Snoring is not just a man’s problem. Women snore too – just as loudly – and with the same associated health risks. So why is it so often downplayed and overlooked?
Just as real men can cry, real women can snore. And we need to get over it. Why? Because snoring is one of the main symptoms physicians look for when screening for obstructive sleep apnea (OSA). Left untreated, OSA profoundly impacts sleep quality and can lead to high blood pressure, stroke, heart disease and other health issues.
Snoring – a red flag for all of us
Almost everyone snores occasionally, and it occurs in around 40% of adult women and 57% of adult men. However, according to the British Snoring & Sleep Apnea Association, studies have found that men are twice as likely to be referred for a sleep study than women. This is largely due to the fact that physicians often rely on self-reported snoring and men are more likely to seek help for snoring. Women on the other hand tend not to report their snoring symptoms – often due to embarrassment or shame.
And here is where the issue lies. As said, snoring can be caused by OSA, which disrupts sleep and can lead to other health issues. Research done by the American Academy of Sleep Medicine (AASM) reveals that sleep apnea is undiagnosed in more than 90% of women with moderate to severe sleep apnea. Apparently, women often experience different sleep apnea or OSA symptoms than men, like daytime fatigue, headaches and depression – and be treated for these symptoms, rather than the root cause of their sleep apnea.
Women downplay snoring
What’s more, a recent study published in the Journal of Clinical Sleep Medicine revealed that women who do report their snoring often underestimate their level of snoring. The findings showed that “although no objective difference in snoring intensity was found between women and men, there was a significant discrepancy in self-reported volume of snoring.” Simply put, compared to men, women in this study reported snoring less often and described it as milder than was actually the case. This could be one of the barriers that prevent women from reaching sleep clinics and getting the right diagnosis and care. And it doesn’t improve with age. Data from Sleep Cycle shows that women snore more as they get older: from an average of 8 minutes and 30 seconds at age 18-24 to 25-30 minutes more after age 45+.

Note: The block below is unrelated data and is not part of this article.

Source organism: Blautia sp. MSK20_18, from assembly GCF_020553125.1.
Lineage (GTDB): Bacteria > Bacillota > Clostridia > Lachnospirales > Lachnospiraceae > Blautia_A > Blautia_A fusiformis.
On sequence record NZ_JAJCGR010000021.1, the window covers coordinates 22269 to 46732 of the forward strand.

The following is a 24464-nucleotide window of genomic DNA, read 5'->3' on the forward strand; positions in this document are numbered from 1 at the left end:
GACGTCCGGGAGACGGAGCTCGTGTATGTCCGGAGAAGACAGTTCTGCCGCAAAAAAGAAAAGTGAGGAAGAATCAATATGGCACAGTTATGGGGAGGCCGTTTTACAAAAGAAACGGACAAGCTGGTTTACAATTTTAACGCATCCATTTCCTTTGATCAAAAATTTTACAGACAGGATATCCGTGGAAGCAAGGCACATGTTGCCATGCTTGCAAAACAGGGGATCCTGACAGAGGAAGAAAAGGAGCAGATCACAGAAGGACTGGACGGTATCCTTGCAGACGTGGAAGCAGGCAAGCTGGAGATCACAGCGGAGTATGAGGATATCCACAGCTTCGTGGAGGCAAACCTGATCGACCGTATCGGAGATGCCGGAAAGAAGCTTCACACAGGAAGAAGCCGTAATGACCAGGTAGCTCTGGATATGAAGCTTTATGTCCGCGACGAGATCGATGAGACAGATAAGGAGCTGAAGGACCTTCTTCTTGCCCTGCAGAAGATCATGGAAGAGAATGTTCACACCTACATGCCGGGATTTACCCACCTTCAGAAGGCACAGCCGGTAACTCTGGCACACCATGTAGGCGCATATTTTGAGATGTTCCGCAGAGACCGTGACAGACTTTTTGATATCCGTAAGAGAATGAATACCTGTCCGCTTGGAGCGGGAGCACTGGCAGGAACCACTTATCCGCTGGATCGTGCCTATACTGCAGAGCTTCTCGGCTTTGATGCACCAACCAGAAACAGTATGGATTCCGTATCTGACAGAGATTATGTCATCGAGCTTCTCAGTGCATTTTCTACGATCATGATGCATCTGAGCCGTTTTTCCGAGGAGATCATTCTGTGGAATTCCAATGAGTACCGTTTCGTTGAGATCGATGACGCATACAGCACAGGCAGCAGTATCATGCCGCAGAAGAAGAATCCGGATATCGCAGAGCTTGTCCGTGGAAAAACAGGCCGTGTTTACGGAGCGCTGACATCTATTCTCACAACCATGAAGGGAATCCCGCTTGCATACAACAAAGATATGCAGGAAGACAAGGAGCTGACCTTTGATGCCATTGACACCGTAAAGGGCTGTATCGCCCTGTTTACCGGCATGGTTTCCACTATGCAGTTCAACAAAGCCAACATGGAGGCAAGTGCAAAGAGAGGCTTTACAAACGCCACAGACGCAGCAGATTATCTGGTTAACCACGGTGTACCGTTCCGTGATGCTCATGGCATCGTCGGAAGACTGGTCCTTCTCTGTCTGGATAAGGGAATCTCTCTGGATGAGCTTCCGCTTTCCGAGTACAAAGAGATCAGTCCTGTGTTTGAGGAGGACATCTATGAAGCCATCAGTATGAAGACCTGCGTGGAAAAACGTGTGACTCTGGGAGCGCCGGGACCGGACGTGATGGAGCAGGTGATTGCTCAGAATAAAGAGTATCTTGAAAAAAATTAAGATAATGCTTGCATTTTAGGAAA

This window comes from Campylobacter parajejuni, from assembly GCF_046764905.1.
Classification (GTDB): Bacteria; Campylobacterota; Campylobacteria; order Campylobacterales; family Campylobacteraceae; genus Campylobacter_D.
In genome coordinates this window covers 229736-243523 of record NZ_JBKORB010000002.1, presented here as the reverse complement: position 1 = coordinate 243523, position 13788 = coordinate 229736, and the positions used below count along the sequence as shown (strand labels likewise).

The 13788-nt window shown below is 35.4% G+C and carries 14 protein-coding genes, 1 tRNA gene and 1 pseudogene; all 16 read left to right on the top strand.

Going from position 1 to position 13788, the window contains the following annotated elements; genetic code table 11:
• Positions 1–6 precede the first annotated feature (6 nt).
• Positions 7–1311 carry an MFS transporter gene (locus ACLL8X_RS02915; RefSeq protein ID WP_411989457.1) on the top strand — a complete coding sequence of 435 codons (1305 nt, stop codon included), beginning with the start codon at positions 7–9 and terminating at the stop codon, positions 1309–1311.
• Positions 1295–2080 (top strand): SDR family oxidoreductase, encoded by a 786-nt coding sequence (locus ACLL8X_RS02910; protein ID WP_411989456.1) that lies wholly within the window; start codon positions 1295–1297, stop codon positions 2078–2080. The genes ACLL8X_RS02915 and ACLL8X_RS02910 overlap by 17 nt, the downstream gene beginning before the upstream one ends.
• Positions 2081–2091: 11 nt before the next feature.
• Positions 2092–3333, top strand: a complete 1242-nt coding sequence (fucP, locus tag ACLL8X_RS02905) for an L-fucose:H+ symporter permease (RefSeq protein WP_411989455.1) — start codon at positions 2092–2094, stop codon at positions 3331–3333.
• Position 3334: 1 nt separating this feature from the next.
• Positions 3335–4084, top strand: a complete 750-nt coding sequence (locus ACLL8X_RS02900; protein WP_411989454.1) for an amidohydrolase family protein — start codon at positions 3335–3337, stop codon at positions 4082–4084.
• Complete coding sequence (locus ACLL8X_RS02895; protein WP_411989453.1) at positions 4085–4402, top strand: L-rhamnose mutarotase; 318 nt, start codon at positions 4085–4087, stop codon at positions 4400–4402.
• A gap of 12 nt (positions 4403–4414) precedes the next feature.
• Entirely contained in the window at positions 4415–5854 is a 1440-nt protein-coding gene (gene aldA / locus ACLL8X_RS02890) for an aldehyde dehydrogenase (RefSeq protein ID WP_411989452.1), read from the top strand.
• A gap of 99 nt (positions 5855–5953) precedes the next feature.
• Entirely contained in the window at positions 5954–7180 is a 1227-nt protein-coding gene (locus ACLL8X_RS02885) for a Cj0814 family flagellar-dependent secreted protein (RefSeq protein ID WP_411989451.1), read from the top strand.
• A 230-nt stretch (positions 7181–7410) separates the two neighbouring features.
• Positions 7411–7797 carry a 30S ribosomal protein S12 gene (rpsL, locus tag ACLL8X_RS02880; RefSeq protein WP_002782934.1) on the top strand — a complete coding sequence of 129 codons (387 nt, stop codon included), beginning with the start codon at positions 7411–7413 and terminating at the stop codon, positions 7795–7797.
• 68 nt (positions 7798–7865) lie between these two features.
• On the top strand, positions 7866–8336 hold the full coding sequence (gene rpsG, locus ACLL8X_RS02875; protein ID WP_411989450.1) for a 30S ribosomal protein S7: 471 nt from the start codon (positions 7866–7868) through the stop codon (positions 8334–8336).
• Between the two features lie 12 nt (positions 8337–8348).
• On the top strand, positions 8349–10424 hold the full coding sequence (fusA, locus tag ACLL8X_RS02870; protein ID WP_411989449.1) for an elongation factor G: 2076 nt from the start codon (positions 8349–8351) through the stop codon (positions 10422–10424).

The average maximum loudness of snoring by people in the study previously mentioned was essentially the same for men and women!
OSA: the underlying cause of snoring in older women
According to the Mayo Clinic, one in 10 middle-aged women have OSA and it’s more likely to occur after menopause (the risk increases by 4% for each subsequent year). Research also shows that women whose snoring is caused by their sleep apnea may be at an increased risk of developing heart-related issues compared to men. The reason is thought to be a combination of the post-menopausal loss of the protective hormonal effect (progesterone may prevent the relaxation of the upper airways associated with OSA) and weight gain.
Moreover, some studies also indicate that the hot flashes and night sweats that menopausal women experience, may be associated with an increased risk of OSA. However, the connection may not always be one of cause and effect, but those severe menopause symptoms could still be considered as possible indicators of sleep apnea.
Other causes of snoring in females
There are other factors that can cause snoring in women, and knowing them can help determine whether or not the snoring is something that needs your immediate attention,and if so, what you can do about it:
- Menopause: as said, menopause can reduce muscle tone in the throat, causing snoring in women. If the snoring is accompanied by pauses in breathing, it could be an indicator of sleep apnea.
- Overweight: weight gain can lead to an excess of tissue around areas such as the belly and neck, where it can result in a smaller air passage.
- Pregnancy: besides the weight gain, snoring during pregnancy is very common due to the changes in hormone levels, which increase the amount of blood in your body and cause blood vessels to expand. This can lead to swollen nasal passages, forcing you to breathe through your mouth and, consequently, to snore.
- Fatigue: when women are exhausted, the muscle tissues around the throat and the larynx relax, causing snoring and making it even louder than usual.
- PCOS: it has been reported that women with polycystic ovary syndrome (PCOS) may be at higher risk of suffering from sleep apnea and snoring due to the excess of male hormones, which are linked to snoring and sleep apnea.
Women snore – But how do you find out if you’re one of them?
So ladies – be honest with yourself. Ask your partner if you snore. If you’re unsure of whether or not you snore and need a purely objective analysis, try the snore detection feature in the Sleep Cycle app (for Android or iOS). You can also address any concerns by compiling an accurate account of your snoring. And be sure to speak to your healthcare provider if you suspect your sleep is being disrupted by snoring or if you think you may have sleep apnea. Snoring can more often than not be treated! The reward of a good night’s sleep will always be worth the effort.